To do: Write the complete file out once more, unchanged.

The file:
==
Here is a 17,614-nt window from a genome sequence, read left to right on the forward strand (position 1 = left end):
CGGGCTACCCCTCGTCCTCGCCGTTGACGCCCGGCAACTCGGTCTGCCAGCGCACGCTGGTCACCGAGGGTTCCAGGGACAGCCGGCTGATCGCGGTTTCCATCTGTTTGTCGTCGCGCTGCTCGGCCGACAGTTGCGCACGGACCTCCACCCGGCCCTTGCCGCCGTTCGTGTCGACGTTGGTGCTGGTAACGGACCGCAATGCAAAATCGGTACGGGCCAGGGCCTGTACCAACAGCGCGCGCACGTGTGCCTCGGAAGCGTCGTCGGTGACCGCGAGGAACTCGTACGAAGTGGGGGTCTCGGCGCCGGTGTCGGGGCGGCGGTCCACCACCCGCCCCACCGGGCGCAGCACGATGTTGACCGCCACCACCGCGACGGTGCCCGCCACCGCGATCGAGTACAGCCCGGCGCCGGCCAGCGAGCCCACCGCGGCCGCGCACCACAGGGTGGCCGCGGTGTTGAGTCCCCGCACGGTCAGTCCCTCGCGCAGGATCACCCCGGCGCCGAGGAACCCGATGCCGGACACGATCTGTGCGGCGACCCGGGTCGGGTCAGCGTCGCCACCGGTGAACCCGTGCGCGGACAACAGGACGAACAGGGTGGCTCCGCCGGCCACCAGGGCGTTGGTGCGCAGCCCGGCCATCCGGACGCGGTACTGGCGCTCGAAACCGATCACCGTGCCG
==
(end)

Here is a 17,614-nt window from a genome sequence, read left to right on the forward strand (position 1 = left end):
CGGGCTACCCCTCGTCCTCGCCGTTGACGCCCGGCAACTCGGTCTGCCAGCGCACGCTGGTCACCGAGGGTTCCAGGGACAGCCGGCTGATCGCGGTTTCCATCTGTTTGTCGTCGCGCTGCTCGGCCGACAGTTGCGCACGGACCTCCACCCGGCCCTTGCCGCCGTTCGTGTCGACGTTGGTGCTGGTAACGGACCGCAATGCAAAATCGGTACGGGCCAGGGCCTGTACCAACAGCGCGCGCACGTGTGCCTCGGAAGCGTCGTCGGTGACCGCGAGGAACTCGTACGAAGTGGGGGTCTCGGCGCCGGTGTCGGGGCGGCGGTCCACCACCCGCCCCACCGGGCGCAGCACGATGTTGACCGCCACCACCGCGACGGTGCCCGCCACCGCGATCGAGTACAGCCCGGCGCCGGCCAGCGAGCCCACCGCGGCCGCGCACCACAGGGTGGCCGCGGTGTTGAGTCCCCGCACGGTCAGTCCCTCGCGCAGGATCACCCCGGCGCCGAGGAACCCGATGCCGGACACGATCTGTGCGGCGACCCGGGTCGGGTCAGCGTCGCCACCGGTGAACCCGTGCGCGGACAACAGGACGAACAGGGTGGCTCCGCCGGCCACCAGGGCGTTGGTGCGCAGCCCGGCCATCCGGACGCGGTACTGGCGCTCGAAACCGATCACCGTGCCG